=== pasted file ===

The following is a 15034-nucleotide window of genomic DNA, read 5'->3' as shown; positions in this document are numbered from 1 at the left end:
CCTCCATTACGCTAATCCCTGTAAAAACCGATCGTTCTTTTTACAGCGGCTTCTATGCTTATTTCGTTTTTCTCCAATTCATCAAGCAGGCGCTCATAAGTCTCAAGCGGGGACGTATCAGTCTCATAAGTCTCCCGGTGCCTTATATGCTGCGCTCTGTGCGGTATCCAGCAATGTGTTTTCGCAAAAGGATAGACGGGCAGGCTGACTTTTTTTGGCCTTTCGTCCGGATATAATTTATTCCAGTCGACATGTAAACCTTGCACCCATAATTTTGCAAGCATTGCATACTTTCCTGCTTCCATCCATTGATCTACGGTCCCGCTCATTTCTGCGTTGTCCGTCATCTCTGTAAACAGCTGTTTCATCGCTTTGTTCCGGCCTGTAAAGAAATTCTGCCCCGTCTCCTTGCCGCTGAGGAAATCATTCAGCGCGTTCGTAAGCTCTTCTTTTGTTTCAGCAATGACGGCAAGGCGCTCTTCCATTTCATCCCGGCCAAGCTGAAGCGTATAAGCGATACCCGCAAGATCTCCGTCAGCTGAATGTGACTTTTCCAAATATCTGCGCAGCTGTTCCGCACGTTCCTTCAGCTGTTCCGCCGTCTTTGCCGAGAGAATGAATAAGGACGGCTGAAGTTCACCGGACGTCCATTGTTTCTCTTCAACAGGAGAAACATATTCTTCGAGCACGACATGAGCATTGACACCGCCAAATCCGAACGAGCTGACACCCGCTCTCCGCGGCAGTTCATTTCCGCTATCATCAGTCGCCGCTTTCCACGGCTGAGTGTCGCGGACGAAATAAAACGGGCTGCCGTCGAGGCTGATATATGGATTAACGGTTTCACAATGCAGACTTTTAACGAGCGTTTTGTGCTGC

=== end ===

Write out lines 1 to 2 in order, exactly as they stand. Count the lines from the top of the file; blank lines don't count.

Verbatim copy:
The following is a 15034-nucleotide window of genomic DNA, read 5'->3' as shown; positions in this document are numbered from 1 at the left end:
CCTCCATTACGCTAATCCCTGTAAAAACCGATCGTTCTTTTTACAGCGGCTTCTATGCTTATTTCGTTTTTCTCCAATTCATCAAGCAGGCGCTCATAAGTCTCAAGCGGGGACGTATCAGTCTCATAAGTCTCCCGGTGCCTTATATGCTGCGCTCTGTGCGGTATCCAGCAATGTGTTTTCGCAAAAGGATAGACGGGCAGGCTGACTTTTTTTGGCCTTTCGTCCGGATATAATTTATTCCAGTCGACATGTAAACCTTGCACCCATAATTTTGCAAGCATTGCATACTTTCCTGCTTCCATCCATTGATCTACGGTCCCGCTCATTTCTGCGTTGTCCGTCATCTCTGTAAACAGCTGTTTCATCGCTTTGTTCCGGCCTGTAAAGAAATTCTGCCCCGTCTCCTTGCCGCTGAGGAAATCATTCAGCGCGTTCGTAAGCTCTTCTTTTGTTTCAGCAATGACGGCAAGGCGCTCTTCCATTTCATCCCGGCCAAGCTGAAGCGTATAAGCGATACCCGCAAGATCTCCGTCAGCTGAATGTGACTTTTCCAAATATCTGCGCAGCTGTTCCGCACGTTCCTTCAGCTGTTCCGCCGTCTTTGCCGAGAGAATGAATAAGGACGGCTGAAGTTCACCGGACGTCCATTGTTTCTCTTCAACAGGAGAAACATATTCTTCGAGCACGACATGAGCATTGACACCGCCAAATCCGAACGAGCTGACACCCGCTCTCCGCGGCAGTTCATTTCCGCTATCATCAGTCGCCGCTTTCCACGGCTGAGTGTCGCGGACGAAATAAAACGGGCTGCCGTCGAGGCTGATATATGGATTAACGGTTTCACAATGCAGACTTTTAACGAGCGTTTTGTGCTGC